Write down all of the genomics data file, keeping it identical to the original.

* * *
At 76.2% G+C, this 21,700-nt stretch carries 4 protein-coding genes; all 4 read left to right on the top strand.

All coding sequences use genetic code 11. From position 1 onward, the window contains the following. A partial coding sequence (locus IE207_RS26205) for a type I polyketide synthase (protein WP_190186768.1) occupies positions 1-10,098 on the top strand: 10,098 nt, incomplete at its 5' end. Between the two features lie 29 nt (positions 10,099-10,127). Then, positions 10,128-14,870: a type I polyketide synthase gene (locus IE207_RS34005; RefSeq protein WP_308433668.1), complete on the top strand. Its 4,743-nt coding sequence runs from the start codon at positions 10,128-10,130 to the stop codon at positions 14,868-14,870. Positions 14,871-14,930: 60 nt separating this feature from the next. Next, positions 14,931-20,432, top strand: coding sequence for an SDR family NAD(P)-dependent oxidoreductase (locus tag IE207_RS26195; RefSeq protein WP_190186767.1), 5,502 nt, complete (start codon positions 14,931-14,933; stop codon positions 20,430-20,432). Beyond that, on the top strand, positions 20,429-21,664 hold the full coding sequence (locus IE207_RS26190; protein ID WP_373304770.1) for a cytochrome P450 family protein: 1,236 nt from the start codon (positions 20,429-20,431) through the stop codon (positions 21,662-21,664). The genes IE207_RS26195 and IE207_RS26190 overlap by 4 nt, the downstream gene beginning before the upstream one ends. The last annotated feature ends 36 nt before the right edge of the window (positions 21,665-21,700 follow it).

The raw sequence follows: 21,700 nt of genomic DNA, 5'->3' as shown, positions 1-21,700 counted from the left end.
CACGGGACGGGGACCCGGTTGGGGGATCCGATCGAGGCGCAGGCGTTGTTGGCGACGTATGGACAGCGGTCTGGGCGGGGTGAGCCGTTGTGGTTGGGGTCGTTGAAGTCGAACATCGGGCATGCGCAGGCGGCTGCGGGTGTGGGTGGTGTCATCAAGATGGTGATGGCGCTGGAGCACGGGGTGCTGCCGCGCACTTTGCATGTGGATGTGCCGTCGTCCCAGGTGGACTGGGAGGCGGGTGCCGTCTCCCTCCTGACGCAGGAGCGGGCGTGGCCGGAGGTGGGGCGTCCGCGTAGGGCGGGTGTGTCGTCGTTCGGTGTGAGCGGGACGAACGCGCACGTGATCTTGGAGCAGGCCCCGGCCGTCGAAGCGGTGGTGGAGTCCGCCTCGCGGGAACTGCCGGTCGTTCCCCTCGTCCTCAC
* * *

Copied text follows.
At 76.2% G+C, this 21,700-nt stretch carries 4 protein-coding genes; all 4 read left to right on the top strand.

All coding sequences use genetic code 11. From position 1 onward, the window contains the following. A partial coding sequence (locus IE207_RS26205) for a type I polyketide synthase (protein WP_190186768.1) occupies positions 1-10,098 on the top strand: 10,098 nt, incomplete at its 5' end. Between the two features lie 29 nt (positions 10,099-10,127). Then, positions 10,128-14,870: a type I polyketide synthase gene (locus IE207_RS34005; RefSeq protein WP_308433668.1), complete on the top strand. Its 4,743-nt coding sequence runs from the start codon at positions 10,128-10,130 to the stop codon at positions 14,868-14,870. Positions 14,871-14,930: 60 nt separating this feature from the next. Next, positions 14,931-20,432, top strand: coding sequence for an SDR family NAD(P)-dependent oxidoreductase (locus tag IE207_RS26195; RefSeq protein WP_190186767.1), 5,502 nt, complete (start codon positions 14,931-14,933; stop codon positions 20,430-20,432). Beyond that, on the top strand, positions 20,429-21,664 hold the full coding sequence (locus IE207_RS26190; protein ID WP_373304770.1) for a cytochrome P450 family protein: 1,236 nt from the start codon (positions 20,429-20,431) through the stop codon (positions 21,662-21,664). The genes IE207_RS26195 and IE207_RS26190 overlap by 4 nt, the downstream gene beginning before the upstream one ends. The last annotated feature ends 36 nt before the right edge of the window (positions 21,665-21,700 follow it).

The raw sequence follows: 21,700 nt of genomic DNA, 5'->3' as shown, positions 1-21,700 counted from the left end.
CACGGGACGGGGACCCGGTTGGGGGATCCGATCGAGGCGCAGGCGTTGTTGGCGACGTATGGACAGCGGTCTGGGCGGGGTGAGCCGTTGTGGTTGGGGTCGTTGAAGTCGAACATCGGGCATGCGCAGGCGGCTGCGGGTGTGGGTGGTGTCATCAAGATGGTGATGGCGCTGGAGCACGGGGTGCTGCCGCGCACTTTGCATGTGGATGTGCCGTCGTCCCAGGTGGACTGGGAGGCGGGTGCCGTCTCCCTCCTGACGCAGGAGCGGGCGTGGCCGGAGGTGGGGCGTCCGCGTAGGGCGGGTGTGTCGTCGTTCGGTGTGAGCGGGACGAACGCGCACGTGATCTTGGAGCAGGCCCCGGCCGTCGAAGCGGTGGTGGAGTCCGCCTCGCGGGAACTGCCGGTCGTTCCCCTCGTCCTCAC